Europeans are now taller than Americans for the first time in history, thanks to better national healthcare systems in most European countries, according to new findings.
Ever since colonial days, corn-fed Americans have been taller and more robust than their cousins back in the Old Country owing to the boundless nutritious bounty of the New World.
While cholera and rickets and other woes of over-population stunted the growth of Europeans, Americans grew taller, stronger and healthier.
But no more. Since the end of World War II, decades of peace and prosperity have spawned generations of healthy Europeans, while Americans have not grown appreciably for half a century.
Now the average American is between two and six centimetres shorter than the average European. And a particular growth spurt has been noted in Eastern Europe since the fall of communism, which resulted in more nutritious diets for millions behind the former Iron Curtain.
A German study now indicates that nutrition is not the only difference. European health care systems are also part of the growth equation, according to a study published in Social Science Quarterly by researchers from the University of Munich.
Europeans are thriving because their healthcare systems have overtaken those in America, according to the statistical analysis of demographic and health data collected between 1959 and 2002 on both continents.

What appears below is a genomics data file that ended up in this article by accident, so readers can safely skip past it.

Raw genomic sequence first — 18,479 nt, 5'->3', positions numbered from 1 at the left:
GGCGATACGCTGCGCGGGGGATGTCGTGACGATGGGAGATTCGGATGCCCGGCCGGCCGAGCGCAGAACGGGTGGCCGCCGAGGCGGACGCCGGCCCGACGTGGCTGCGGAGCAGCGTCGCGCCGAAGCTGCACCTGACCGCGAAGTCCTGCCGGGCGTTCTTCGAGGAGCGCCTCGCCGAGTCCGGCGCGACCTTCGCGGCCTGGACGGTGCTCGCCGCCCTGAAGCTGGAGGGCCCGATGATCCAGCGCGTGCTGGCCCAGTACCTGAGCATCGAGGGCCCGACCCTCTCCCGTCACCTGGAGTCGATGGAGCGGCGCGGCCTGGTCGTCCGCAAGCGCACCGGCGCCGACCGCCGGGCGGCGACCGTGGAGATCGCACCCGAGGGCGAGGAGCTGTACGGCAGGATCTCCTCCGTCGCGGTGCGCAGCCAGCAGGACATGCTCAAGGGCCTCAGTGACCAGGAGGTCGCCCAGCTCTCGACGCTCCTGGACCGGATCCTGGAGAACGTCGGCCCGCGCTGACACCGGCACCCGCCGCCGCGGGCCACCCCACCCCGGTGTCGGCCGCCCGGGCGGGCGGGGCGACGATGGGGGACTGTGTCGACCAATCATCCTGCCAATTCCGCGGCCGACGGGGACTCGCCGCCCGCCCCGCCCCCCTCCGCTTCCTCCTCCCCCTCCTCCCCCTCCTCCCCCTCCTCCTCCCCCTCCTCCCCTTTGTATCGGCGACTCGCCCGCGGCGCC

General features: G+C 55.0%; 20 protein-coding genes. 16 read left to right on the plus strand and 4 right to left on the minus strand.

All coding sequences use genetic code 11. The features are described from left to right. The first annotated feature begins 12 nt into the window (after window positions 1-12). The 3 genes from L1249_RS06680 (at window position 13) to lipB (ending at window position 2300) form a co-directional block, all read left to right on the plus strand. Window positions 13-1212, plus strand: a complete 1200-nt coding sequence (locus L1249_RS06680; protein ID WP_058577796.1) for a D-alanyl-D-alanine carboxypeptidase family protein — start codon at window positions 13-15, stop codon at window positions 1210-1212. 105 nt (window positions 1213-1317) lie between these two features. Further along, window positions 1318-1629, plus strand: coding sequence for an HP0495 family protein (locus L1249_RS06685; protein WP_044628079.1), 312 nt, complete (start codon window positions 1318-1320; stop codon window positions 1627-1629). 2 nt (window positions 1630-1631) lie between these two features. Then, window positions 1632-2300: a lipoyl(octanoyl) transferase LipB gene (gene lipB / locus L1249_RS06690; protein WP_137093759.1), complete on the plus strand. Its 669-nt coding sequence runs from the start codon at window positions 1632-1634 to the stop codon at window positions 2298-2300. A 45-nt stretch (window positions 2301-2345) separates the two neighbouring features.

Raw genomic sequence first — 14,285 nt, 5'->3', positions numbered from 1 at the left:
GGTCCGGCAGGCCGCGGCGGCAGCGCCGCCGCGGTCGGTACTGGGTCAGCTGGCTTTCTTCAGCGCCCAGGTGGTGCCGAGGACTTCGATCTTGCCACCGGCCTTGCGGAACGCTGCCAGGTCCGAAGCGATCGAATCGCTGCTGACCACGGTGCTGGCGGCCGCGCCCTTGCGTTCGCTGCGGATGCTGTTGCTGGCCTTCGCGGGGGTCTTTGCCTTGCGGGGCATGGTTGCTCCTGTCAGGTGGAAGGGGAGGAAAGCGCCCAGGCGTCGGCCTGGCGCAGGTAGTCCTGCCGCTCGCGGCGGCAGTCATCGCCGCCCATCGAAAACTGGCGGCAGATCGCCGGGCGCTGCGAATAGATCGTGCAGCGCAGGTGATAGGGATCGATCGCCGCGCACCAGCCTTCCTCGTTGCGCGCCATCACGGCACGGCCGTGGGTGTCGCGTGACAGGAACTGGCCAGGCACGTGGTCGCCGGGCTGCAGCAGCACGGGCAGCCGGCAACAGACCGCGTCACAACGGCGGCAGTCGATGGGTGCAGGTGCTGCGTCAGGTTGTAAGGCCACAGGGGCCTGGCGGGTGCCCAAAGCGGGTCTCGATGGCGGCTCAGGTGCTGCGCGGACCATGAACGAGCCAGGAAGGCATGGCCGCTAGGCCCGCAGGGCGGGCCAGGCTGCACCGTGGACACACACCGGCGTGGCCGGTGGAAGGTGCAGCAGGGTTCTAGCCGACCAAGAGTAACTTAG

"We surmise that the health systems and high degree of social welfare in Europe provide better conditions for growth than the American health system, despite the fact that the (European) system costs twice as much," says study co-author John Komlos from the University of Munich. "There are also indications that American diets are deficient in several areas."
From colonial times until roughly the 1970s, Americans were the tallest people in the world. But then their growth stagnated while Europeans experienced a post-war growth spurt in the second half of the 20th century.
Now, the average Dutch male is six centimetres taller than the average American - "almost an exact reversal of the relationship in the middle of the 19th century", Komlos says.
The Netherlands, like most European countries, has a national health insurance system that ensures coverage for all residents, rich or poor.
In contrast, millions of Americans are unable to afford health insurance. The researchers say the impoverished American underclass is breeding a generation of sickly Americans.
Some 15 percent of the American population has no health insurance, meaning that a serious illness can put an entire family in debt. In contrast, in European countries with universal healthcare, even those children dependent on welfare have access to adequate healthcare, the researchers concluded.
The study was based on data gathered by the National Health Examination Survey and the National Health and Nutrition Examination Surveys.